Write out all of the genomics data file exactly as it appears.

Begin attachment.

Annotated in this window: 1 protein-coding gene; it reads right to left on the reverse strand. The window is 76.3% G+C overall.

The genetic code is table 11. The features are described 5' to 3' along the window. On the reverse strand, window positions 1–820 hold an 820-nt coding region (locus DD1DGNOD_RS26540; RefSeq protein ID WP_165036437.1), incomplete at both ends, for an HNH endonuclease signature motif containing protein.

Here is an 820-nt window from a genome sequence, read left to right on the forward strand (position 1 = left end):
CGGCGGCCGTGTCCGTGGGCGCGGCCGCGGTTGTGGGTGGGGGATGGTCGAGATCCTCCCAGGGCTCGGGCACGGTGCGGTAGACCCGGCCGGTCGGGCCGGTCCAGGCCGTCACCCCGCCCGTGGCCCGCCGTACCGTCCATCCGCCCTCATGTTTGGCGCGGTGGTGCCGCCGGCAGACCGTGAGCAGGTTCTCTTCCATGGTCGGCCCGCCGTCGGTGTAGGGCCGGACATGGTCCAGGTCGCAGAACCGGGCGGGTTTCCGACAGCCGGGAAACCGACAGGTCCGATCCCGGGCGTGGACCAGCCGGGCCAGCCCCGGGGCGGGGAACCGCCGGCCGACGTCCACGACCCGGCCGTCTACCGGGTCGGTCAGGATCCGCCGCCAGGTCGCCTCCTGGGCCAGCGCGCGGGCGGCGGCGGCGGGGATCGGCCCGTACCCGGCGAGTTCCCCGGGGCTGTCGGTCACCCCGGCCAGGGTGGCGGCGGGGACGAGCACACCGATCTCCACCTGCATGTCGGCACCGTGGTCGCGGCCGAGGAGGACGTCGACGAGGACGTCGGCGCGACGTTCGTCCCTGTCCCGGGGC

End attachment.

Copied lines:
Annotated in this window: 1 protein-coding gene; it reads right to left on the reverse strand. The window is 76.3% G+C overall.

The genetic code is table 11. The features are described 5' to 3' along the window. On the reverse strand, window positions 1–820 hold an 820-nt coding region (locus DD1DGNOD_RS26540; RefSeq protein ID WP_165036437.1), incomplete at both ends, for an HNH endonuclease signature motif containing protein.

Here is an 820-nt window from a genome sequence, read left to right on the forward strand (position 1 = left end):
CGGCGGCCGTGTCCGTGGGCGCGGCCGCGGTTGTGGGTGGGGGATGGTCGAGATCCTCCCAGGGCTCGGGCACGGTGCGGTAGACCCGGCCGGTCGGGCCGGTCCAGGCCGTCACCCCGCCCGTGGCCCGCCGTACCGTCCATCCGCCCTCATGTTTGGCGCGGTGGTGCCGCCGGCAGACCGTGAGCAGGTTCTCTTCCATGGTCGGCCCGCCGTCGGTGTAGGGCCGGACATGGTCCAGGTCGCAGAACCGGGCGGGTTTCCGACAGCCGGGAAACCGACAGGTCCGATCCCGGGCGTGGACCAGCCGGGCCAGCCCCGGGGCGGGGAACCGCCGGCCGACGTCCACGACCCGGCCGTCTACCGGGTCGGTCAGGATCCGCCGCCAGGTCGCCTCCTGGGCCAGCGCGCGGGCGGCGGCGGCGGGGATCGGCCCGTACCCGGCGAGTTCCCCGGGGCTGTCGGTCACCCCGGCCAGGGTGGCGGCGGGGACGAGCACACCGATCTCCACCTGCATGTCGGCACCGTGGTCGCGGCCGAGGAGGACGTCGACGAGGACGTCGGCGCGACGTTCGTCCCTGTCCCGGGGC